Records aside, Star Wars will continue to wreak havoc on the release schedule. Studios were avoiding the Memorial Day 2015 slot (now taken by Disney's own Tomorrowland) not just because of the Avengers sequel kicking off the month, but because most of the world presumed that's where Episode VII would land. With a December 18 bow on the books, it's only a matter of time before Universal moves their planned Warcraft film. The video game adaptation from director Duncan Jones had previously chosen the same date just over a month ago. Unless production speeds up, or wiser minds don't prevail, look for that flick to soon be delayed (again) to 2016.
Also scheduled for that December are Alvin and the Chipmunks 4 (December 11) and Kung Fu Panda 3 (December 23), both of which are likely to move as Fox (who are distributing both animated sequels) will want to avoid the crossover with Star Wars between family and kiddie audiences. December 18's Inferno and December 23's Live By Night should be relatively unaffected by today's news, serving as holiday counter-programming for older crowds.
Those possible moves could only scratch the surface of studio shuffling. For all we know, Disney itself may even ponder moving one or two of their planned 2015 movies.
Ultimately, there's plenty of time to speculate and a lot more hurdles to climb before we know what J.J. Abrams' Star Wars will look like. But after a long year of waiting, patient (and impatient) fans, alongside the entire movie industry, can finally pencil in a date on their calendars.
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Thor is taking over the overseas market ahead of its North American release. The superhero sequel opened in 36 overseas territories as early as Wednesday to finish its first weekend outside of North America with a $109.4 million tally, posting the fourth biggest overseas weekend of 2013. The nine-figure push from Thor has made 2013 Disney's most profitable year of all time in the overseas box office, surpassing 2010's record of $2.302 billion.
The original Thor film opened in May 2011 to a surprise challenge from Bridesmaids, finishing its North American run with $181 million and culminating its overseas performance with a $265 million cume. Thor’s worldwide gross came in at $446 million.
The franchise received a significant boost from the following year’s release of Marvel’s The Avengers, which took in $207.4 million in its North American debut alone. The Avengers continued to make box office history with a $1.514 billion worldwide theatrical run.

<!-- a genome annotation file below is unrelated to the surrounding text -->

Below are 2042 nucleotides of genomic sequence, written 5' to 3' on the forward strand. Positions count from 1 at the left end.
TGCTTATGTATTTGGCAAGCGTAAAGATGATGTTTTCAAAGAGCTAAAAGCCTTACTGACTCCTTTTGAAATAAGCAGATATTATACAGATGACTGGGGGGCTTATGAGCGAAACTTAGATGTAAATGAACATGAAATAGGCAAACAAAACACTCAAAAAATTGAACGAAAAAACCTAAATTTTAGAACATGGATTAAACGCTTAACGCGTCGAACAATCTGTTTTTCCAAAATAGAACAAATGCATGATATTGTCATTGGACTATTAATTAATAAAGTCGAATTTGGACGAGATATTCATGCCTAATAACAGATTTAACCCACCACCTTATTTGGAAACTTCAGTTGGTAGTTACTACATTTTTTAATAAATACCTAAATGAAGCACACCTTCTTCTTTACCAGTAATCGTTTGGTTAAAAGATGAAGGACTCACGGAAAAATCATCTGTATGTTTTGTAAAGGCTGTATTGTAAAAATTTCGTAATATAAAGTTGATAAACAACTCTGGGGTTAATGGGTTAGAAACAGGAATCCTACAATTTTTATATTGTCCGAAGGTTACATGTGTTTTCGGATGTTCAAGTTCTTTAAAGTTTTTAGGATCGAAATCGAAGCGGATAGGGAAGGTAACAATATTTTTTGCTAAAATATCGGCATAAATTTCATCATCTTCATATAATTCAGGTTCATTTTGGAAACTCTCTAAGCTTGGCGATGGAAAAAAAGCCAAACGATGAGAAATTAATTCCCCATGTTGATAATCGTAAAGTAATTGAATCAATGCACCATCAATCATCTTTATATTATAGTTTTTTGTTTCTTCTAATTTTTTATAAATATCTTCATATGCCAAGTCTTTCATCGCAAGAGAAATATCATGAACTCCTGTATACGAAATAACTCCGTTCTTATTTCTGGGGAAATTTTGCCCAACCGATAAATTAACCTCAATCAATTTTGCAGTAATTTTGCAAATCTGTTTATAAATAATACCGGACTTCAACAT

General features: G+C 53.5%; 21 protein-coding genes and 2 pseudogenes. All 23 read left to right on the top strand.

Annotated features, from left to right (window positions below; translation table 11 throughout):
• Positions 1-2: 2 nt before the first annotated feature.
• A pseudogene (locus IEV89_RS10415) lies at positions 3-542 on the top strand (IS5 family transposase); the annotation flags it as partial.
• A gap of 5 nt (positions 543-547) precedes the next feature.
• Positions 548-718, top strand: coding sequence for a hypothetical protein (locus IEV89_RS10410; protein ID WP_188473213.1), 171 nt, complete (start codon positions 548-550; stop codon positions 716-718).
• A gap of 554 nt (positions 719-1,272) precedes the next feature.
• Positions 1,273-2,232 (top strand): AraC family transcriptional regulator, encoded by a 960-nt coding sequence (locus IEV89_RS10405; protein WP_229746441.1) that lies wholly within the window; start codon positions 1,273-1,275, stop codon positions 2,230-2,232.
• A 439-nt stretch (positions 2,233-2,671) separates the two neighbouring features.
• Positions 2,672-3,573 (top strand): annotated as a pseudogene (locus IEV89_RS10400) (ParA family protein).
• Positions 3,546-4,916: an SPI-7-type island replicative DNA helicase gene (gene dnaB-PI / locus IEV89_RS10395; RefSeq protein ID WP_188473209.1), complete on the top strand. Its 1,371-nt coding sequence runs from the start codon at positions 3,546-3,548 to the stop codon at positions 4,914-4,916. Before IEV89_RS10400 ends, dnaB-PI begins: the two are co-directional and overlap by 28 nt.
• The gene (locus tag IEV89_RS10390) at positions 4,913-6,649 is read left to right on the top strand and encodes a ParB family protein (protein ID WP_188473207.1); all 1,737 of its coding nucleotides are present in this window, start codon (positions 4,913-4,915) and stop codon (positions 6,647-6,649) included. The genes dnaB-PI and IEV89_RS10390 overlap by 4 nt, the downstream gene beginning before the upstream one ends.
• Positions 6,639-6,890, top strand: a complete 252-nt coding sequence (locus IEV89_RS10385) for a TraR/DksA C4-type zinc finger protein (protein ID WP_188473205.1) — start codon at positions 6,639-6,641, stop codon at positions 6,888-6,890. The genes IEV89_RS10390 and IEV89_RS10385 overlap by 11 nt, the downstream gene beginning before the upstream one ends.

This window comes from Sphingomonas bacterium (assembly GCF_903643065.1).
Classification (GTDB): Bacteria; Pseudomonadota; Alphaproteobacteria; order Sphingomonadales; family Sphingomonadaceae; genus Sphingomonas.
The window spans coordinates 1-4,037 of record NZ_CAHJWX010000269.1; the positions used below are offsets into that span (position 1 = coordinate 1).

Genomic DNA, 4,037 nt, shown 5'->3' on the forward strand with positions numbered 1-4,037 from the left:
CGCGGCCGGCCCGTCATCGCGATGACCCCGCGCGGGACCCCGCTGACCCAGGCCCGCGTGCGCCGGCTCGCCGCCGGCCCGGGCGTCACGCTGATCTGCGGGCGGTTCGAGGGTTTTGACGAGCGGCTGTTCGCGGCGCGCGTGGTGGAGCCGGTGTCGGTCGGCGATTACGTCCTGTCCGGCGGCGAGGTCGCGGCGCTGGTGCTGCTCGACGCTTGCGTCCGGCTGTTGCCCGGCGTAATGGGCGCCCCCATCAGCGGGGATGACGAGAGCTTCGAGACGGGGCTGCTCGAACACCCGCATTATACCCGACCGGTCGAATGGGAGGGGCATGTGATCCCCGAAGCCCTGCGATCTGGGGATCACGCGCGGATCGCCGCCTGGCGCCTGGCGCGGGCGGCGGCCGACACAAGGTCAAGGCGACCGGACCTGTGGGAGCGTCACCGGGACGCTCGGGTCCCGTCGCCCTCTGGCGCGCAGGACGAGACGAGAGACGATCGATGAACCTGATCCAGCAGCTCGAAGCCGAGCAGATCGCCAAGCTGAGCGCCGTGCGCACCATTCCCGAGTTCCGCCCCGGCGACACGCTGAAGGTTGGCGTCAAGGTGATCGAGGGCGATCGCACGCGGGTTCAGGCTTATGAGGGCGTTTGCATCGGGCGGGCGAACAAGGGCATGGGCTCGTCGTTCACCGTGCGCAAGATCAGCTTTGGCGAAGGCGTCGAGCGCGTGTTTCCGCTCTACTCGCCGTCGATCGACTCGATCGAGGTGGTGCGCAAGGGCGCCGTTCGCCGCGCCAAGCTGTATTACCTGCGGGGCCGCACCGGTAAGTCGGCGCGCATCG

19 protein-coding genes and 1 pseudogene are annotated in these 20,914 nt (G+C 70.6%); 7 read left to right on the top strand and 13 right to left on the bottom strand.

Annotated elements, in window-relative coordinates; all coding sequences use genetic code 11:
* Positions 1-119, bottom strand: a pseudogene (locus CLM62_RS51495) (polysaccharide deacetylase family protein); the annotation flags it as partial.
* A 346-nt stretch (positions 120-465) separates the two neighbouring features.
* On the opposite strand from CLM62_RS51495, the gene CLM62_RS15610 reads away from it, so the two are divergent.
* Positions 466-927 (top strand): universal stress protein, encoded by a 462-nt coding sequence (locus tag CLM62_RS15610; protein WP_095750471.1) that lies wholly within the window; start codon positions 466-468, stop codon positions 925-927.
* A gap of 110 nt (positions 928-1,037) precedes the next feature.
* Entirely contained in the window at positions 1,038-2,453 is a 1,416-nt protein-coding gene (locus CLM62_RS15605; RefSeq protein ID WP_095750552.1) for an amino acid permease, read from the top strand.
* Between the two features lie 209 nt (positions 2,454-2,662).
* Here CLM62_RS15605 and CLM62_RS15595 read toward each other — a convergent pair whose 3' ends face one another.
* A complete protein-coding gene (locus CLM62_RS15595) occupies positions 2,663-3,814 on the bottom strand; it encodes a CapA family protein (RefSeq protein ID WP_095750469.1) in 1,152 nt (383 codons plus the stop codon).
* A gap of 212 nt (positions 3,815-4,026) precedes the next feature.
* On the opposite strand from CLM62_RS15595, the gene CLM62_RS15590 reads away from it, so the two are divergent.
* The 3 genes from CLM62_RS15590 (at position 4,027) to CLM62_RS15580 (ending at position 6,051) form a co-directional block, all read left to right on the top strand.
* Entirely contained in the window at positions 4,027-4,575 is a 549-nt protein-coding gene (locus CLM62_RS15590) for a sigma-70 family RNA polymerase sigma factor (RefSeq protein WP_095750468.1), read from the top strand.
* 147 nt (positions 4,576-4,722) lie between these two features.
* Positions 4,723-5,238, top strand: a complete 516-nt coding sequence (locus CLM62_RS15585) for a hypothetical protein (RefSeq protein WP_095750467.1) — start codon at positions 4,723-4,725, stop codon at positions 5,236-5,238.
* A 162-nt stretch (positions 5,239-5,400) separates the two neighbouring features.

Opting out of a packed summer, Thor: The Dark World began its overseas roll out this past weekend in 36 territories, a week ahead of its North American premiere. The film is currently estimated to have topped the box office charts in all of its markets. The only other films to have posted $100M+ weekends overseas are Iron Man 3 and Fast 6. The two $100M+ weekends from Iron Man 3 give Disney’s Marvel releases three of the four $100M+ weekends of 2013. The studio's superhero investment has paid off handsomely, and the upcoming Star Wars releases will likely increase Disney's box office muscle.
The top performing markets for Thor: The Dark World include the United Kingdom ($13.4M), France ($9.4M), Mexico ($8.2M), Brazil ($8.1M), Germany ($7.9M), Russia ($7.8M), South Korea ($7.6M), and Australia ($6.9M). The Thor sequel is easily outpacing its predecessor in the same number of markets. The film will expand to China next weekend, as well as the Czech Republic, Slovakia, Lebanon, Poland, South Africa, Thailand, India, Vietnam, Trinidad, Chile, Peru, Ecuador, Venezuela, Uruguay, and Bolivia. Upcoming releases include Argentina (November 14), Italy (November 20), and Japan (February 1, 2014).
Bad Grandpa put up a fight against Thor in its first hold overseas, falling only 15% in its second weekend in markets that had already opened. Three smaller markets combined with last weekend’s sixteen premieres to bring in $6 million. Bad Grandpa has now grossed a total of $17.6 million overseas for the Jackass crew, a figure that already surpasses the lifetime overseas totals of Jackass The Movie and Jackass Number Two, respectively.